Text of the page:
Recent spikes in vet fees have been causing pet owners across the UK a lot of grief. In an article published in 2016, the BBC said that vet fees rise by approximately 12% each year. And while pet owners are well aware of the costs of standard vet care, the cost of out-of-hours vet services can be a harsh reality-check for many.
Last week, a pet owner from Kent, told The Guardian that she was quoted a price of over £1,800 for a 48-hour hospitalisation of her cat at Vets Now.
Vets Now provides specialist emergency pet care by partnering with daytime veterinary practices and taking over their clinics through the night, at weekends and on bank holidays to provide out-of-hours veterinary help, much like a pet A&E. They also have three 24/7 emergency hospitals - in Glasgow, Manchester and Swindon - where they provide round-the-clock emergency pet care.
As quoted by the Guardian, the British Veterinary Association says that third-party emergency vet services are vital to small vet clinics' ability to cover out-of-hours emergencies for pet owners.
Vets Now have a 6.9 out of 10 rating on Trustpilot and a 90% on Reviews.co.uk. The negative reviews they've received are mainly to do with their pricing, which must have come as a surprise to pet owners who've never been to an emergency vet before.
How much can it cost?
As a rule of thumb, emergency vet services are pricier than standard vet fees, just like an emergency dentist would be for humans. This is also why out-of-hours vet services normally charge extra fees in addition to their consultation fee. And in the case of the pet owner from Kent, the overall bill can quickly escalate with tests, treatment and hospitalisation added.
Vets Now explains their fees are high because their staff only work nights, weekends and bank holidays (and remain open in spite of whether they see two or ten pets during a shift), making it impossible for them to subsidise their costs from the volume of pets a vet surgery would normally see during the day.
Furthermore, while most out-of-hours vet centres offer a good basic level of emergency services, Vets Now says they provide the full range of care that could be found in a vet clinic during normal hours, but round-the-clock. They also say they have in their hospitals "the latest, state-of-the-art equipment" to ensure the highest quality of care.
They advise you give them a call so they can assess your situation and recommend if your pet can wait or needs to be brought in as soon as possible. After the initial out-of-hours vet fee, which is £106 for Vets Now, the bill you incur will depend entirely on your pet's condition. Whether, and how much, your insurance can pay out to cover it depends on several factors.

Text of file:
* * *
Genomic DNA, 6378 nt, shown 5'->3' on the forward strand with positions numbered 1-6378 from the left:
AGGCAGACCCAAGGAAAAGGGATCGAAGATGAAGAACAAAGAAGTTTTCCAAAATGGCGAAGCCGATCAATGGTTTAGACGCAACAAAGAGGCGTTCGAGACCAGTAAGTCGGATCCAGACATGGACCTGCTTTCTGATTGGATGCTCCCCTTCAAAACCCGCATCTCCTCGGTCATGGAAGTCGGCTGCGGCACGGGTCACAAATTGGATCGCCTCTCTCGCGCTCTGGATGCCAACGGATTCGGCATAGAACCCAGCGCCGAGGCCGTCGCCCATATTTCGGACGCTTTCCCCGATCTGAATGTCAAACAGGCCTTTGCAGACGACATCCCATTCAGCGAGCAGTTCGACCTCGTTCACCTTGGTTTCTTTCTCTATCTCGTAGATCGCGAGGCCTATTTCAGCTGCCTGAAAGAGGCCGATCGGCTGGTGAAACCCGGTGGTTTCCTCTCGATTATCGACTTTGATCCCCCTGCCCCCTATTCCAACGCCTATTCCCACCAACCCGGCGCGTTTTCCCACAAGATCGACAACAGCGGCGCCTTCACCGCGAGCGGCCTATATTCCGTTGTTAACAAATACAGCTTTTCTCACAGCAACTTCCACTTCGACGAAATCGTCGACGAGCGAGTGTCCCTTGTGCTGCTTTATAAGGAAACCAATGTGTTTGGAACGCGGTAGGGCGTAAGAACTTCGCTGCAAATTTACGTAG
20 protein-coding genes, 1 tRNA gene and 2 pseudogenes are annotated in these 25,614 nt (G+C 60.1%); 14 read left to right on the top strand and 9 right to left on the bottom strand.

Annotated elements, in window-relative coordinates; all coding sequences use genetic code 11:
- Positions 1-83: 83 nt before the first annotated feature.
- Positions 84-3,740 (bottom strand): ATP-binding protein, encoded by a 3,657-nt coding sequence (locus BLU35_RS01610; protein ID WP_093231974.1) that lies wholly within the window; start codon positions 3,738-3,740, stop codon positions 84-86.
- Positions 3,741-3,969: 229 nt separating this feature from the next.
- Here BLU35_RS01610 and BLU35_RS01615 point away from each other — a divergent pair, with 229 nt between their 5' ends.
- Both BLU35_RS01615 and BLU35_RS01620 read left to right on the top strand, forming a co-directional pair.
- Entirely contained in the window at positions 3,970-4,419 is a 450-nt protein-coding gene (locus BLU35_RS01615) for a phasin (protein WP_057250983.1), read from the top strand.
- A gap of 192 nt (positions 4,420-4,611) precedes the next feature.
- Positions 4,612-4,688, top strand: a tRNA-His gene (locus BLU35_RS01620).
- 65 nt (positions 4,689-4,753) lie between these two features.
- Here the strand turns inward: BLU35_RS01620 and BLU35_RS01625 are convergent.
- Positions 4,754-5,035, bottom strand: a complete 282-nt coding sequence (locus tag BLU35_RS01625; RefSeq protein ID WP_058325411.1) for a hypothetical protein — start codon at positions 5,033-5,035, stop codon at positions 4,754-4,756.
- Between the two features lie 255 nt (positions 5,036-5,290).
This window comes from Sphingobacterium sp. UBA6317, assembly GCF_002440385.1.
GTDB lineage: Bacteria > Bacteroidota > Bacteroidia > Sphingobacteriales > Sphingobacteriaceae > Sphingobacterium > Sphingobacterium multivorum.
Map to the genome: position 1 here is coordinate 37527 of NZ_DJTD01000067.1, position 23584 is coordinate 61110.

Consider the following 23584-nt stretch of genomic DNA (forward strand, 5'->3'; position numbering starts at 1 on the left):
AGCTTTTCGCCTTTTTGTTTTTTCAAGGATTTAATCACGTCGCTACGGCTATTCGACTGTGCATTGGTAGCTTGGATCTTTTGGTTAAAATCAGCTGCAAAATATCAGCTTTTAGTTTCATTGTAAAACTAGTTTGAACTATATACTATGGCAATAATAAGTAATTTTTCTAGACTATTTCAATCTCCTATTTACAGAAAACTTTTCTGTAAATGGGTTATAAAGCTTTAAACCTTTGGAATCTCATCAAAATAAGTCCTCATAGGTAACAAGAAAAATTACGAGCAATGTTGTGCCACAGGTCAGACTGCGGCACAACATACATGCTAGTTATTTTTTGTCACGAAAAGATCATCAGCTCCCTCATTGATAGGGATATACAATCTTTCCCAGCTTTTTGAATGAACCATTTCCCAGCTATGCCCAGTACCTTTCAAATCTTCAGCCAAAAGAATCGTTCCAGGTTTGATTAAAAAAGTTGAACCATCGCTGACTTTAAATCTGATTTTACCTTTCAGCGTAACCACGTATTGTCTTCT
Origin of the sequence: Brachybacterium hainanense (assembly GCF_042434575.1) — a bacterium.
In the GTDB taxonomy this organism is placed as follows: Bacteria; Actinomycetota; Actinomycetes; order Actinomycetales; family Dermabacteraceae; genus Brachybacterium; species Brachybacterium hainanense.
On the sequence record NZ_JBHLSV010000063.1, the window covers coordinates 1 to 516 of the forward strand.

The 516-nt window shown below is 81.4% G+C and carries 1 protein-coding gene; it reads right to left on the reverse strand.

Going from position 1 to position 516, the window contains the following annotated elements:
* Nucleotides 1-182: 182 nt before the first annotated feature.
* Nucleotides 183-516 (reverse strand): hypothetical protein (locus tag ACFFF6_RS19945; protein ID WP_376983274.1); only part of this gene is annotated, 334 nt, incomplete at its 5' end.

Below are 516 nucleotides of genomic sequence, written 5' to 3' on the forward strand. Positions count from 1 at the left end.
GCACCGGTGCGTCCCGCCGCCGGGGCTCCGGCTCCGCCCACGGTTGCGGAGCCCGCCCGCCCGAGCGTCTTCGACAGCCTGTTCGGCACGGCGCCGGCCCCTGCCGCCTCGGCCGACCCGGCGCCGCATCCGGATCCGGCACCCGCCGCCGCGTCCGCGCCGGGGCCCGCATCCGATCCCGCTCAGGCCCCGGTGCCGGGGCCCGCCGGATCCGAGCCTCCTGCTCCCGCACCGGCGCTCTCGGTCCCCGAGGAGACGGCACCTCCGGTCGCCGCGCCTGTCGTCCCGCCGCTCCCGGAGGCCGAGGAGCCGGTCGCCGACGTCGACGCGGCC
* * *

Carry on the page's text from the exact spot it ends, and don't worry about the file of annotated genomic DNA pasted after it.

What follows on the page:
Will pet insurance cover the costs?
If you have valid pet insurance, you might be under the impression that your insurer will definitely cover your claim. But depending on the situation and your policy, this may not be the case.
The terms and conditions for covering out-of-hours vet fees are normally found in a policy's 'significant exclusions and limitations' or 'what we will not cover' section and normally go along the lines of: 'the cost of vet treatment outside normal surgery hours except where a vet considers your pet cannot wait until normal surgery hours' (M&S pet insurance) or 'Your policy does not cover the additional cost of treatment outside normal surgery hours, unless your vet considers that treatment cannot wait until normal surgery hours' (John Lewis pet insurance).
This means that you might still have to foot the bill yourself if your pet is unwell but is considered to be able to wait until normal opening hours.
If your pet suffers a serious accident and needs immediate help, your pet insurance is likely to be of help. But only up to the amount of your vet fees limit - an important condition to keep in mind when shopping around for pet insurance.
Less comprehensive pet insurance policies usually have smaller vet fee limits, potentially easier to exhaust in the case of an out-of-hours emergency and leave you with no protection until renewal; e.g. if your vet fee limit is £2,000 per policy year but you incur an emergency vet bill over that amount.
It’s also good to keep in mind that if you’ve already made previous claims, the remainder of your vet fees allowance might be too small to cover the full amount.
Vets Now, for example, encourage the highest level of pet cover possible to help out in unforeseen circumstances.
We believe it truly pays to have a pet insurance policy with a high vet fee limit which is why we created the most comprehensive policy on the market with up to £15,000 of cover for vet fees. We also aim to pay out any claim, including out-of-hours vet fee claims for pets who are considered by a vet to need immediate veterinary attention.
In addition, all insurance policies that we’ve ranked in our Best pet insurance policies article come with substantial levels of cover for vet fees and will cover out-of-hours vet service if such's necessary.
It’s good to remember that veterinary costs are one of the significant expenses involved in pet ownership. A good way to ensure you can afford veterinary help when needed and to the full extent at which it might be required is to have a comprehensive pet insurance policy in place.
Shopping around and carefully reading the small print before you purchase is essential for finding the policy that will best suit your needs.